Biking boys, better drivers. It’s a theory.

The natural response is the enjoyable aspects. My sons have progressed from unsteady, weaving children who are unsure of whether they can make it the two miles to Main Street to power pedalers who don’t bat an eye when I suggest they ride their bikes to the library. Seeing the change has been motivational for me as I experiment with new things now that I’m in my 40s.

However, there won’t always be a celebration. There are certain journeys in which I have to behave more like a psychotherapist than a mother, and after such excursions, I am often extremely thankful for a glass of ice cold beer. But despite that, I’m quite set on having kids continue to ride bikes.

The most important reason for this is to ensure their own safety. When I was a youngster, we used to take the clunker car that belonged to our family out on the country roads and teach ourselves how to drive it. When planting season came around, we would guide the tractor in a straight path. At the campground and conference centre where we resided, my dad taught my sister how to drive the old pickup truck with the column shift using the yellow and brown vehicle. She had already logged a significant number of miles behind the wheel and had some driving experience when she enrolled in driver’s education, both of which likely contributed to her improved driving ability.

What do we have these days, exactly? Video driving simulations like MarioKart? What a comforting thought.

I believe that taking my sons out on the road when there is a decent amount of traffic would help them become better drivers when the time comes for them to operate a vehicle that weighs one tonne and is made of metal while they are behind the wheel. They will be able to comprehend the operation of a traffic signal, a 4-way stop, and a left-hand turn.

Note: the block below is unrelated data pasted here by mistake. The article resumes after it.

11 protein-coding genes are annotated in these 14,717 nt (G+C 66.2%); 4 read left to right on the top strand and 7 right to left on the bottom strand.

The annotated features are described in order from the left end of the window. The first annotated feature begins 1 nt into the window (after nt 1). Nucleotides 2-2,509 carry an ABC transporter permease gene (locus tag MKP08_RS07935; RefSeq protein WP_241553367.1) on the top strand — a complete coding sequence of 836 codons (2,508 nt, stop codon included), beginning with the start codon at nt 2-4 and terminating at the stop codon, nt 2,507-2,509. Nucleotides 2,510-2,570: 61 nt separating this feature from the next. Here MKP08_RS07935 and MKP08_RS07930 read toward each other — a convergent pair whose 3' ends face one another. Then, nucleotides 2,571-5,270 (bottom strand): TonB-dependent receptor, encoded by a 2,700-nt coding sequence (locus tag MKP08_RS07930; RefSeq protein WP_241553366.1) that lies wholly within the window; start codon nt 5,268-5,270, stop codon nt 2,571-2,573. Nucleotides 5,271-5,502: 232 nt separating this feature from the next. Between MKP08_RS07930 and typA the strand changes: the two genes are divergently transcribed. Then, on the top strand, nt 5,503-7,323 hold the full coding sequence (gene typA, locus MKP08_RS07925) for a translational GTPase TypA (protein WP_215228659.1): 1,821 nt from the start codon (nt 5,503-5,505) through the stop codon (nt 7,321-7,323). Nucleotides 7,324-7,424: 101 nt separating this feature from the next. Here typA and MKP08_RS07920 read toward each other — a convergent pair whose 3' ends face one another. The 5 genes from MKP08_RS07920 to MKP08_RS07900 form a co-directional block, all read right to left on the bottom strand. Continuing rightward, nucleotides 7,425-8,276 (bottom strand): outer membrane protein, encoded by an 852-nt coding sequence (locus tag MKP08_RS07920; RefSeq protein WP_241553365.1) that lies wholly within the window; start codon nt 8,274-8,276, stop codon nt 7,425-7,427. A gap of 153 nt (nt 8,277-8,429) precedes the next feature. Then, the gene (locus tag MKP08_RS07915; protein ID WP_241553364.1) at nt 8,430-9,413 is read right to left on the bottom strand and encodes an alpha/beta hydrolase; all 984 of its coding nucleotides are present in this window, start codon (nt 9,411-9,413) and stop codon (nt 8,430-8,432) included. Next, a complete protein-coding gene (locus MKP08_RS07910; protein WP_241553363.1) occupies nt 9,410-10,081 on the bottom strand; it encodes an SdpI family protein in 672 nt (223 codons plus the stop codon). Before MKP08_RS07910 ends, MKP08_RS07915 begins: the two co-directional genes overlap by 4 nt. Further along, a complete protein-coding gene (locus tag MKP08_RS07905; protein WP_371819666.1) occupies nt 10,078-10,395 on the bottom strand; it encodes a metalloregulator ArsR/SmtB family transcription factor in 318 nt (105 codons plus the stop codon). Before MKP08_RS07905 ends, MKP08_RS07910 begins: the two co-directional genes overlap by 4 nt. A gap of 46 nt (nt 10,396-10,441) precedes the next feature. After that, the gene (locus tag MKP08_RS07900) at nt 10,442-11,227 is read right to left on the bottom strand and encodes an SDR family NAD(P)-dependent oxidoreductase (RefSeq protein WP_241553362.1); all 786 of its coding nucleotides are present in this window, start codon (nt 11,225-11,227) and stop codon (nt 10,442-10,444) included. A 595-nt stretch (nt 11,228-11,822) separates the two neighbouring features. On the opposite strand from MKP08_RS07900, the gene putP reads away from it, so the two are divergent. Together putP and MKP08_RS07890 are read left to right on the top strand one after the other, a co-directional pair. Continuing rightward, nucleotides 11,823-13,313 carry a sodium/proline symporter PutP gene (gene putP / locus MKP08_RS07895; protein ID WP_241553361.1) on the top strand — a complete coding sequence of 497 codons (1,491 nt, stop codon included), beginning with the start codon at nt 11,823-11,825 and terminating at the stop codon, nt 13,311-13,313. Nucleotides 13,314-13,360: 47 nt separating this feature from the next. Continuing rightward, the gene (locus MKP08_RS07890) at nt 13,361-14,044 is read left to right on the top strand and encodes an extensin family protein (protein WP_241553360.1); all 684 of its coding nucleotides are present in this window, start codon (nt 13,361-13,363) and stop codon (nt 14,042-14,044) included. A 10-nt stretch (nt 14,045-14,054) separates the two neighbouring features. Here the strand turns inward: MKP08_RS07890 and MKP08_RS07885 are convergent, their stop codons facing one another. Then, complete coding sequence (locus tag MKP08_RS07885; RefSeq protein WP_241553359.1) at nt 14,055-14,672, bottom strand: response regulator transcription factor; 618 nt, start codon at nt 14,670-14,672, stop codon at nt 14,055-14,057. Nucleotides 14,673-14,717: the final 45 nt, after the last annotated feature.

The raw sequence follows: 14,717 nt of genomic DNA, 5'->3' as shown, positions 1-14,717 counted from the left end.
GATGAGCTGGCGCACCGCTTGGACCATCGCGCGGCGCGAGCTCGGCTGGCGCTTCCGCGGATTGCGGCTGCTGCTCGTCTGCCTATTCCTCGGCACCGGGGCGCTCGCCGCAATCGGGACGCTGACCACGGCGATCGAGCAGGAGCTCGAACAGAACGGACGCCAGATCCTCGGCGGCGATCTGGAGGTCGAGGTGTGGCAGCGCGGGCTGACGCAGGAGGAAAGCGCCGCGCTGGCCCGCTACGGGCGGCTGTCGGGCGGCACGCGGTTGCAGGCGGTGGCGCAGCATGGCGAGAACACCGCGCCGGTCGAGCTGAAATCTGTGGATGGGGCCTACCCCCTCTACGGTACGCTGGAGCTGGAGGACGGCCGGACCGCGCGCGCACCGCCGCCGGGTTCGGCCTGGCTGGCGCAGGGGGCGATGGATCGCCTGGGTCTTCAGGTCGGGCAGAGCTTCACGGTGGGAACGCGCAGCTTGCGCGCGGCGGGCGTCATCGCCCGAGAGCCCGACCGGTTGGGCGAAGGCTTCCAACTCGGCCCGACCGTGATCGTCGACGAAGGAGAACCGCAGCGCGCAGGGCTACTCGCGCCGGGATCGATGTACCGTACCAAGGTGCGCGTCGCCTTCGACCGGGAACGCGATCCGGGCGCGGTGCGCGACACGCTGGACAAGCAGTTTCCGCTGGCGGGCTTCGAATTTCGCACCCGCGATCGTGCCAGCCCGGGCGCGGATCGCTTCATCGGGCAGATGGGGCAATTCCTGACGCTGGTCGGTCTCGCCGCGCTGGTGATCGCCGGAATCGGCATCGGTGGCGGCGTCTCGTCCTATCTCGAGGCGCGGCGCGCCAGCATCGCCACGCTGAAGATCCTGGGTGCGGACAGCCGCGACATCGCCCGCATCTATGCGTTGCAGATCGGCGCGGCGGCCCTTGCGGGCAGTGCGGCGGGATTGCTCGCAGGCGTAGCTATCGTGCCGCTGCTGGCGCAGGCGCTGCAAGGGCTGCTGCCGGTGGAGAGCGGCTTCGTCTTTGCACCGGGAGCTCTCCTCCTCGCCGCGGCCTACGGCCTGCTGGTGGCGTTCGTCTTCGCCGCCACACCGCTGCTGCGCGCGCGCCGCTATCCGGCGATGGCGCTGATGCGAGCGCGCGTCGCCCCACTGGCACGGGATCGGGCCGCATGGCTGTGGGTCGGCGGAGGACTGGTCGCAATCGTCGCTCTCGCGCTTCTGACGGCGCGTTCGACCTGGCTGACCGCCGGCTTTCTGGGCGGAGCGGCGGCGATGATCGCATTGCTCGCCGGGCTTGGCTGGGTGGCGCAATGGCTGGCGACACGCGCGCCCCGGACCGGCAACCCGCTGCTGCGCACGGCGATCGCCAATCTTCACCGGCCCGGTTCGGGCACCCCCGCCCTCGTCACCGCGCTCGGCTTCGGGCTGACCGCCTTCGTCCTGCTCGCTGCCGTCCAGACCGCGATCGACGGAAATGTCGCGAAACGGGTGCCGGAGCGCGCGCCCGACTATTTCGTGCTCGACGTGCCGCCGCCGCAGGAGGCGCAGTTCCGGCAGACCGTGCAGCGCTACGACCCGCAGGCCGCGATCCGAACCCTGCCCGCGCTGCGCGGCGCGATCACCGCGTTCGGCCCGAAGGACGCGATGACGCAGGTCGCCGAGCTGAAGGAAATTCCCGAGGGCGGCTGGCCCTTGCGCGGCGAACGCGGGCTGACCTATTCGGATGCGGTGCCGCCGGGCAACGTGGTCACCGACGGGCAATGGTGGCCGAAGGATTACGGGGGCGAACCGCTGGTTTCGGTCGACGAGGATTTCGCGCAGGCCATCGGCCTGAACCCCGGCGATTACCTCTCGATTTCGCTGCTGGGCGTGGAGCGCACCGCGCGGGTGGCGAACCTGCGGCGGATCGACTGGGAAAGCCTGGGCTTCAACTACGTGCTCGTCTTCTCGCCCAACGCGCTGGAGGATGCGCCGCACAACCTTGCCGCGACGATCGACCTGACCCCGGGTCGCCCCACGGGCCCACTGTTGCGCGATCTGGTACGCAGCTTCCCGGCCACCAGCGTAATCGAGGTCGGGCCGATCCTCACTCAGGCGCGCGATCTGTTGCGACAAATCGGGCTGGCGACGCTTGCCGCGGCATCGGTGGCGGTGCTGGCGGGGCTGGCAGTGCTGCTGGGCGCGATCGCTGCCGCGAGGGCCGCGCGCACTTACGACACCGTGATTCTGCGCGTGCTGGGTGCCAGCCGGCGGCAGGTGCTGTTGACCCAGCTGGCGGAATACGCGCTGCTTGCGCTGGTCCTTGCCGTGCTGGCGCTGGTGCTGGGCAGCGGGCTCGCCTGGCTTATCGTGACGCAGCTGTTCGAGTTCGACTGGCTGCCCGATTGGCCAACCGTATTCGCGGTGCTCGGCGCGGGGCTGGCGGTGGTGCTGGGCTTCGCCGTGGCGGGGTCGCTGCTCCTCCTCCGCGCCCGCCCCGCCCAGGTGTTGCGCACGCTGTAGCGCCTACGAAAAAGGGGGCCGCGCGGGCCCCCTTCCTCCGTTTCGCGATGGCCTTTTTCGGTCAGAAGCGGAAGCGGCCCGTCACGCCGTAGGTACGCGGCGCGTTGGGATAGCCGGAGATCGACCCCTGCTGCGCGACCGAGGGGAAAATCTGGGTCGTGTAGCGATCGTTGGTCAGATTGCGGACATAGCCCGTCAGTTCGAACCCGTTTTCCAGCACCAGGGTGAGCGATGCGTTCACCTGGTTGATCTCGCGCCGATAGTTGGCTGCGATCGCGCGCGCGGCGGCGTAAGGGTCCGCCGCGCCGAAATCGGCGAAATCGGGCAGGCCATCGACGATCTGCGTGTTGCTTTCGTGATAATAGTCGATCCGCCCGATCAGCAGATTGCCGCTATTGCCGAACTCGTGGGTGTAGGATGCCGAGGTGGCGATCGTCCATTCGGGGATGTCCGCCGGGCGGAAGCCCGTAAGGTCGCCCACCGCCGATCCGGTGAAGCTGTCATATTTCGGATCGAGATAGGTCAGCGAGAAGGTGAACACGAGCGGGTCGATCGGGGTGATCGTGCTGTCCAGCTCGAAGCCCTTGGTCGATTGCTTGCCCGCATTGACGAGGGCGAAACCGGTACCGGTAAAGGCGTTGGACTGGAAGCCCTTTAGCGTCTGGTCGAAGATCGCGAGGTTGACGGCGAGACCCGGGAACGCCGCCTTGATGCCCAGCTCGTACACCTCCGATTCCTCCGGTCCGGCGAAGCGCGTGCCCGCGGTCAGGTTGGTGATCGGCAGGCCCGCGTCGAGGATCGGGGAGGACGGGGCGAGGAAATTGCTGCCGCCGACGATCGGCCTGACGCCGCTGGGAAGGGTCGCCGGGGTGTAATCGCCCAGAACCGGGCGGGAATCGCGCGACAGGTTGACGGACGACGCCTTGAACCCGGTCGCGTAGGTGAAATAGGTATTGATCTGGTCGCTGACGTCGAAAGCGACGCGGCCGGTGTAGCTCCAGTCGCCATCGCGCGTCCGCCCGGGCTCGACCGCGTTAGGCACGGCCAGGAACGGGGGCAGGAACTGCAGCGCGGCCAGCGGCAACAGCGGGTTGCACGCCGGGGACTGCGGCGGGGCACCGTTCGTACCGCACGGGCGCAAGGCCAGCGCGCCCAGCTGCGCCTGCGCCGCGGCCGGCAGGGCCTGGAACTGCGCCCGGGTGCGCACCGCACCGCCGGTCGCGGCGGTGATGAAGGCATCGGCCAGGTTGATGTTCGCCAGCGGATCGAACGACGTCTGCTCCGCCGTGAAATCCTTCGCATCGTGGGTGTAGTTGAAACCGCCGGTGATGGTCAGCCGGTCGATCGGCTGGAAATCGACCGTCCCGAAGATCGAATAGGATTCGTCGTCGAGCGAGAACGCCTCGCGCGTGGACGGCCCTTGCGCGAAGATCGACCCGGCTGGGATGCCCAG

I posed this hypothesis to Marc, who writes the fantastic blog Amsterdamize. On his site, you can see incredible photographs of Dutch people going about their daily lives by bike while wearing ordinary clothing in every season of the year. My inquiry to him was, in essence, “Do children who grow up riding as those stylish and rugged Dutch people do become safer drivers?”

His answer: perhaps.

According to Marc, children in the Netherlands attend school where they get training on how to ride bicycles. This training includes topics such as how to interpret traffic signals and how to be safe while riding a bicycle. “It is part of the curriculum because it is in everybody’s interest that children bike to school and know what to do in all scenarios,” he added. “It is in everybody’s interest that children ride to school and know what to do in all circumstances.”

A significant number of youngsters, particularly in larger cities such as Amsterdam and Utrecht, begin riding bicycles at a young age. How young? Have a look at this picture of an Amsterdam father getting his two children ready for a bike ride. According to Marc, the majority of youngsters are able to freely ride bikes by the age of 7 or 8.

But Does All The Biking And Training Help?

“Yes, (it makes them) safer drivers, absolutely,” he said. “You can see how that makes a difference on a daily basis. Car drivers are aware and mindful of people on bikes because they bike themselves too. And getting your driver’s license ain’t no walk in the park. It’s expensive and rules regarding bikes on the road are very strict.”

He went on to say that in the case of an auto vs. bike accident in the Netherlands, the car’s driver is always assumed to be at fault unless otherwise proven in court. That’s a far cry from American rules of the road, where it’s quietly assumed that the cyclist must made the wrong decision at the wrong place at the wrong time. After all, roads are for cars first, right?

I’ll admit that it’s other drivers, not my children’s abilities, that make me most concerned when I’m on the roads with them. But I’ll keep trying. I’d rather have them gain real-life experience than live in a bubble.